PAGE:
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The Examination of Headache Activity Using Time-Series Research Designs

Authors

  • Timothy T. Houle PhD,

  • Thomas A. Remble MS,

  • Thomas A. Houle PhD


  • From the Center for Pain Studies, Rehabilitation Institute of Chicago/Northwestern University Medical School, Chicago, IL (Dr. Timothy Houle); Division of Hematology and Medical Oncology, Rush University Medical Center, Chicago, IL (Mr. Remble); and Devereux-Glenholme Foundation and Houle Psychology Clinic, Southbury, CT (Dr. Thomas Houle).

Address all correspondence to Timothy T. Houle, PhD, Center for Pain Studies, 446 E. Ontario, Suite 1011, Chicago, IL 60611.

Abstract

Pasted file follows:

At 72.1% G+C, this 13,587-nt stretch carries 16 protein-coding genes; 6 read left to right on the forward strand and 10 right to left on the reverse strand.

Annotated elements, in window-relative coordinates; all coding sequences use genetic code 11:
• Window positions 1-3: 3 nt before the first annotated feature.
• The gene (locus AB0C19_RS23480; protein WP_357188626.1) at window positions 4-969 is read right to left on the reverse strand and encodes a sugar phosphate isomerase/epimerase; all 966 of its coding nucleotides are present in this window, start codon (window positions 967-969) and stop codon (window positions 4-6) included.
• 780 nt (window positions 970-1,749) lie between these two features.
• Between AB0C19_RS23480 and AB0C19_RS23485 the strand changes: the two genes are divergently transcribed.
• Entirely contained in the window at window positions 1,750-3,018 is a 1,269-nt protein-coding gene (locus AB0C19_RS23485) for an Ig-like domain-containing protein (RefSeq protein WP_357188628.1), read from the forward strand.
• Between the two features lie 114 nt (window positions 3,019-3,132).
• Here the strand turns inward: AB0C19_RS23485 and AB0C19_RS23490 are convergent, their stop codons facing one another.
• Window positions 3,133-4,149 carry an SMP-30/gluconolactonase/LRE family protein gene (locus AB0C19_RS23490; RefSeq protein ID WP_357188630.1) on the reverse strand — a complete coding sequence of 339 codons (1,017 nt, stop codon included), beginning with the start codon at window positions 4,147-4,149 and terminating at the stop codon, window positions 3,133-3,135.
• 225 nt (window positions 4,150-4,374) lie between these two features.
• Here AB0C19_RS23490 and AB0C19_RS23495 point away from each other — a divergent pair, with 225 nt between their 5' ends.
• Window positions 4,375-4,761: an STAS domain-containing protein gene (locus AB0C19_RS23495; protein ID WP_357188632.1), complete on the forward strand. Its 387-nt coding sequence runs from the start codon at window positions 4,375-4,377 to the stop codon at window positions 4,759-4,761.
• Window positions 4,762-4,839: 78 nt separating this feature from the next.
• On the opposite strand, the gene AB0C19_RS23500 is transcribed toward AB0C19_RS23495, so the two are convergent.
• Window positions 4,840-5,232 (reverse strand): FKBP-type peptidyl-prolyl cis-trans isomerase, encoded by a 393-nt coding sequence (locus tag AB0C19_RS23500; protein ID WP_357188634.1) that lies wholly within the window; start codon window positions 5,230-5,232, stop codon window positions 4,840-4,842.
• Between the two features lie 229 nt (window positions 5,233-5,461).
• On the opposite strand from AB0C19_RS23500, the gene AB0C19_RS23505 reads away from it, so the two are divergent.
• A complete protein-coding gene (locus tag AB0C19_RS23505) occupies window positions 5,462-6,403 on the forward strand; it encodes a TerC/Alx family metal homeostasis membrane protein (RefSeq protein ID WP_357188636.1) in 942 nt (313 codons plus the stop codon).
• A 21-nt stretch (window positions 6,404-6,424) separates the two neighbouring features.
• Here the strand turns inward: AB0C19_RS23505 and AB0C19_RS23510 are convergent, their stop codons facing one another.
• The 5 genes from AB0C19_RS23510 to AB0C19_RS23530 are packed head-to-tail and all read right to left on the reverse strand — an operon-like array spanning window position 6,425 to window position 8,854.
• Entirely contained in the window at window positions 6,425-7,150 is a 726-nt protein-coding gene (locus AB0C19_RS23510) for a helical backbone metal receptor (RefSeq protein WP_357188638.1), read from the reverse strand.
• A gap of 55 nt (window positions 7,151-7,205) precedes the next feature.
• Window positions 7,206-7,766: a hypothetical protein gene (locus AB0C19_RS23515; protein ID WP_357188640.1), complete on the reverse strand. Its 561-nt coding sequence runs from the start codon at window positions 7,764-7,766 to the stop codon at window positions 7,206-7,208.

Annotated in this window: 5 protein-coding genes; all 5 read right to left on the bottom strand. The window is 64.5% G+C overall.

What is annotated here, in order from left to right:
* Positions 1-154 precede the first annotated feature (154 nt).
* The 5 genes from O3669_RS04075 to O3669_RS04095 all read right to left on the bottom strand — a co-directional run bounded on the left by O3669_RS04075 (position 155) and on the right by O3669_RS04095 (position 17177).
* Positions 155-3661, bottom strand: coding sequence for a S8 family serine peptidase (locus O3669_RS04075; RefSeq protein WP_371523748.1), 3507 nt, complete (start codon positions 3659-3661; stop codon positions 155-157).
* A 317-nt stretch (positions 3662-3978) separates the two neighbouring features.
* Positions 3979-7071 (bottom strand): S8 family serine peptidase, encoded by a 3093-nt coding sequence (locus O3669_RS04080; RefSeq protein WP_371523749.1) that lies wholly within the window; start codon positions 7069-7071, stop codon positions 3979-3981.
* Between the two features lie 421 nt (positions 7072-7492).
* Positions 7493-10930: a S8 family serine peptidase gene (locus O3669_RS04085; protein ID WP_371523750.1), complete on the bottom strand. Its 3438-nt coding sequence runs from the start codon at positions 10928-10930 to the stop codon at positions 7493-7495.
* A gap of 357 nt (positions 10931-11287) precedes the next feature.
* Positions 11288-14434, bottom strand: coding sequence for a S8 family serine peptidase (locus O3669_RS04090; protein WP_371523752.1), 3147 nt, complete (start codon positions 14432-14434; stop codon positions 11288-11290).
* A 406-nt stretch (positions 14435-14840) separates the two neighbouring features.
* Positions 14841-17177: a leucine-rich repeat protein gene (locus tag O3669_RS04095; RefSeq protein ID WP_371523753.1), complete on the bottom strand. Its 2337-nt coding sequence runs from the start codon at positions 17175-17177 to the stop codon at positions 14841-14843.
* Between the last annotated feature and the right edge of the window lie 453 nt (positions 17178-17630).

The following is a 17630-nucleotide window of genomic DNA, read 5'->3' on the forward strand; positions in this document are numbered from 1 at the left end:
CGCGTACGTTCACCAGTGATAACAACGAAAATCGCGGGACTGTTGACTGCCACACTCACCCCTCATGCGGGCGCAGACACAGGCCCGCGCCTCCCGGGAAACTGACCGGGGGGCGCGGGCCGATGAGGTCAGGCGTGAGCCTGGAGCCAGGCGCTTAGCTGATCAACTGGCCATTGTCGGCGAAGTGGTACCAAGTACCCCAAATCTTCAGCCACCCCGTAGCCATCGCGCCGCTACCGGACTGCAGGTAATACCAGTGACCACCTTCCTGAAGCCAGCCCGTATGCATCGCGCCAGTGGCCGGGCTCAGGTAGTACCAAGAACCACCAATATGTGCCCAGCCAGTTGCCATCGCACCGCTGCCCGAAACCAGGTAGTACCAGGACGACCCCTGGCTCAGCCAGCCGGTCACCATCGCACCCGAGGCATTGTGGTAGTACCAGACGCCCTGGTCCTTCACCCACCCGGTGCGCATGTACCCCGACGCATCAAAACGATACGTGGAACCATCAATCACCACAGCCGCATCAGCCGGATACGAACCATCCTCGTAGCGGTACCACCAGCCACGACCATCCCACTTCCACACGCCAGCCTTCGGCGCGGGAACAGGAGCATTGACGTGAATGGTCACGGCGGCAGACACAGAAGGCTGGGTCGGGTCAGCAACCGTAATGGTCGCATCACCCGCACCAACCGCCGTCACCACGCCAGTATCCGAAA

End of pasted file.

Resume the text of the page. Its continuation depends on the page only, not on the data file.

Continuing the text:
The majority of research conducted on headache has utilized cross-sectional designs which preclude the examination of dynamic factors and principally rely on group-level effects. The present article describes the application of an individual-oriented process model using time-series analytical techniques. The blending of a time-series approach with an interactive process model allows consideration of the relationships of intra-individual dynamic processes, while not precluding the researcher to examine inter-individual differences. The authors explore the nature of time-series data and present two necessary assumptions underlying the time-series approach. The concept of shock and its contribution to headache activity is also presented. The time-series approach is not without its problems and two such problems are specifically reported: autocorrelation and the distribution of daily observations. The article concludes with the presentation of several analytical techniques suited to examine the time-series interactive process model.

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